Gemmell’s weaknesses? The demons that trouble his characters from within are more convincing than those that do so from without, and he was always more interested in monstrous deeds than monstrous beings, although Dark Moon (1996), Winter Warriors (1997), and Hero in the Shadows (2000) escalated the efforts of pre-human or inhuman forces to regain hegemony. A preoccupation with redemption and expiation as bad men manage to come to good ends occasionally risked sententiousness. But quantity never endangered quality, despite the staggering productivity that made Gemmell a bestselling heroic fantasist for 3 consecutive decades. And his Troy sequence, consisting of Lord of the Silver Bow, Shield of Thunder (2006), and Fall of Kings (2007), the last of which was completed, in a collaboration in no way posthumous because rooted in a shared life, by Stella Gemmell, demonstrated a probability-defying growth spurt in terms of ambition and audacity. Imagine challenging none other than Homer in a passage at arms with bronze blades, and not embarrassing oneself. . .
Gemmell has been denied a chance to challenge Fritz Leiber’s half-century of work in the subgenre, and it is unlikely that the latter’s genre-flouting coup of 1970 will ever be matched. That year his “Ill Met in Lankhmar,” a novella about the newly-teamed Fafhrd and the Mouser’s loss of, if not innocence then at least youthful insouciance, won science fiction’s Hugo and Nebula Awards. By The Knight and Knave of Swords (1988), later incorporated in Farewell to Lankhmar (1998), the 2 “dubious heroes and whimsical scoundrels” are balancing on the cold knife’s-edge between the late autumn and early winter of their careers. Repairing to Rime Isle, which is reminiscent of a post-saga Iceland, they resolve (mostly) to accentuate the merchant half of being merchant-adventurers, and Leiber cannily folds predictable reader resentment of their we’ll-go-much-less-a-roving melancholy into Knight and Knave. At one point Fafhrd is “perversely lonely for Lankhmar with its wizards and criminous folks, its smokes (so different from this bracing northern sea air) and sleazy grandeurs,” while the Mouser admits to being “tired of killing.” But more than winding down and settling in is going on; the showpiece novella “The Mouser Goes Below,” in which the principal battlefield is the boudoir, renders explicit the extent to which the Small Gray One might have been a much darker shade of gray had he never met up with his noticeably better half Fafhrd.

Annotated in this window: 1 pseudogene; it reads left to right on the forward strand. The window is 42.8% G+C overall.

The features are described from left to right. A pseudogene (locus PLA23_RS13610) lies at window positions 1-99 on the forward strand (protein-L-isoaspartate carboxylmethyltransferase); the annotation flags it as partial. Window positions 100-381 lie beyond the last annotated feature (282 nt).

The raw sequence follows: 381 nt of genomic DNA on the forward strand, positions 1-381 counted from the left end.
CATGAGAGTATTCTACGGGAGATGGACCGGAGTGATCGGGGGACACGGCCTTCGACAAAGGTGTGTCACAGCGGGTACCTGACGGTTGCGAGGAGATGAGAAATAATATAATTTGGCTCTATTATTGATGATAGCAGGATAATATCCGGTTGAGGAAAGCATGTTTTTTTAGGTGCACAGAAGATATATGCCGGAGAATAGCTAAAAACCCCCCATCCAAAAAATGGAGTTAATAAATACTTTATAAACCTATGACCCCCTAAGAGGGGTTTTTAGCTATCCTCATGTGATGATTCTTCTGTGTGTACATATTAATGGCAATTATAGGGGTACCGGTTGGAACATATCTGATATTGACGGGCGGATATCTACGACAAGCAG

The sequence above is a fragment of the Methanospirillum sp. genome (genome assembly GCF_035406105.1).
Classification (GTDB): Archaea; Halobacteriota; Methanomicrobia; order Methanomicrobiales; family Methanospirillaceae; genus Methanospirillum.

Another veteran was reactivated as Michael Moorcock summoned the old magic in The Fortress of the Pearl (1989), which recounts Elric’s crimson reckoning with Quarzhasaat, a desert city unwise enough to challenge his ancestors. The Revenge of the Rose (1991) initially sustains the momentum as the Prince of Ruins salvages a symbiosis with a relict Melnibonéan dragon graceful as “a wind-dancing kestrel” and has an Elsinorean encounter with the ghost of his royal father Sadric. But Rose progresses by digressing, a trend that escalates in The Dreamthief’s Daughter (2001), The Skrayling Tree (2003), and The White Wolf’s Son (2005). Not-quite-invisible quotation marks seem to be flapping their batwings around characters and events, while the Moorcockian multiverse is now a wilderness of mirrors, reflections gesturing to reflections with no underlying realities in sight. The recent Elric is himself more transparent than albino; when he has appeared, the suspicion has been that a contractual obligation is being wanly honored, so it is a pleasure to report that the new adventure “Black Petals” (Weird Tales March/April 2008) is a gratifying throwback.
An expansive rather than contractive or constricted take on what is heroic fantasy and what isn’t permits us to claim works by Michael Shea and Tanith Lee, writers at home throughout the fantastic genres. Shea’s Nifft the Lean (1982), The Mines of Behemoth (1997) and The A’rak (2000) show again and again that he is qualified to join Dante and Bosch in brainstorming Infernos, and his at-times feline sensibility recalls the claw-tipped caresses of Clark Ashton Smith and Jack Vance.
Lee launched sword-and-sorcery sequences that exceeded, and subverted, readers’ expectations with The Birthgrave (1975) and The Storm Lord (1976), and whenever she returns to heroic fantasy, she functions as a coldly candid wind blowing up the subgenre’s kilt, or a source of searing scrutiny in which anything facile shrivels and the fulfillment of such wishes as are fulfilled can startle those who do the wishing. That is the case with Cast a Bright Shadow (2004) , Here in Cold Hell (2005), and No Flame but Mine (2007), the three parts of her Lionwolf Trilogy set in a winter-entranced Ultima Thule, northern without being Norse. Barbarians ride snow-mammoths and fish-horses, an “icon of bronze and fire” leads a tribal Gullahammer, a “hammer of a million heads,” against fading cities, pseudo-saurian parasites scavenge in the skin-folds of a continent-sized whale, and enmity is sworn in a fell afterworld “till time itself is dead and rotting in some hell.”